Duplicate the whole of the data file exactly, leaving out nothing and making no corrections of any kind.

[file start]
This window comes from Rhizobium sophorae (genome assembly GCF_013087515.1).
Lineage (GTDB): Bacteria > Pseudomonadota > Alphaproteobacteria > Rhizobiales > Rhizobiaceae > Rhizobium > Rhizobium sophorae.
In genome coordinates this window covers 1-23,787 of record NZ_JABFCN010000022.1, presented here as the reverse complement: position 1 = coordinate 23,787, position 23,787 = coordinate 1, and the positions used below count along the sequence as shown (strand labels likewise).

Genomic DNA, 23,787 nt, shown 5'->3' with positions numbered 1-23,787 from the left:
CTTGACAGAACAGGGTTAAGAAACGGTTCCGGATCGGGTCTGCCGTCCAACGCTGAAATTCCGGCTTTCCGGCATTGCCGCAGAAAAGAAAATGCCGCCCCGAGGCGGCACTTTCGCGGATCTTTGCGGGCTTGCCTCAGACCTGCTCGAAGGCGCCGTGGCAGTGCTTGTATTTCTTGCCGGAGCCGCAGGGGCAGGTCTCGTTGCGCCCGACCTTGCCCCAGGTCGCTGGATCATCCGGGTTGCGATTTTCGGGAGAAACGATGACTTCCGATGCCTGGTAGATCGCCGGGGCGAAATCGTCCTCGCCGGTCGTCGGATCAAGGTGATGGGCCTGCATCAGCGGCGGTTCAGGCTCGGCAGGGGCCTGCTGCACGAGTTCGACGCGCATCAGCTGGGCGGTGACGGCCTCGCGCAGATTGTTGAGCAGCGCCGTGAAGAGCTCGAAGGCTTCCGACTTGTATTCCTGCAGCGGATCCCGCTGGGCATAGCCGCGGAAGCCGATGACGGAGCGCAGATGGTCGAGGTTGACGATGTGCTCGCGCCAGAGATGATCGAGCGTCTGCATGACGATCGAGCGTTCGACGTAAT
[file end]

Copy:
This window comes from Rhizobium sophorae (genome assembly GCF_013087515.1).
Lineage (GTDB): Bacteria > Pseudomonadota > Alphaproteobacteria > Rhizobiales > Rhizobiaceae > Rhizobium > Rhizobium sophorae.
In genome coordinates this window covers 1-23,787 of record NZ_JABFCN010000022.1, presented here as the reverse complement: position 1 = coordinate 23,787, position 23,787 = coordinate 1, and the positions used below count along the sequence as shown (strand labels likewise).

Genomic DNA, 23,787 nt, shown 5'->3' with positions numbered 1-23,787 from the left:
CTTGACAGAACAGGGTTAAGAAACGGTTCCGGATCGGGTCTGCCGTCCAACGCTGAAATTCCGGCTTTCCGGCATTGCCGCAGAAAAGAAAATGCCGCCCCGAGGCGGCACTTTCGCGGATCTTTGCGGGCTTGCCTCAGACCTGCTCGAAGGCGCCGTGGCAGTGCTTGTATTTCTTGCCGGAGCCGCAGGGGCAGGTCTCGTTGCGCCCGACCTTGCCCCAGGTCGCTGGATCATCCGGGTTGCGATTTTCGGGAGAAACGATGACTTCCGATGCCTGGTAGATCGCCGGGGCGAAATCGTCCTCGCCGGTCGTCGGATCAAGGTGATGGGCCTGCATCAGCGGCGGTTCAGGCTCGGCAGGGGCCTGCTGCACGAGTTCGACGCGCATCAGCTGGGCGGTGACGGCCTCGCGCAGATTGTTGAGCAGCGCCGTGAAGAGCTCGAAGGCTTCCGACTTGTATTCCTGCAGCGGATCCCGCTGGGCATAGCCGCGGAAGCCGATGACGGAGCGCAGATGGTCGAGGTTGACGATGTGCTCGCGCCAGAGATGATCGAGCGTCTGCATGACGATCGAGCGTTCGACGTAAT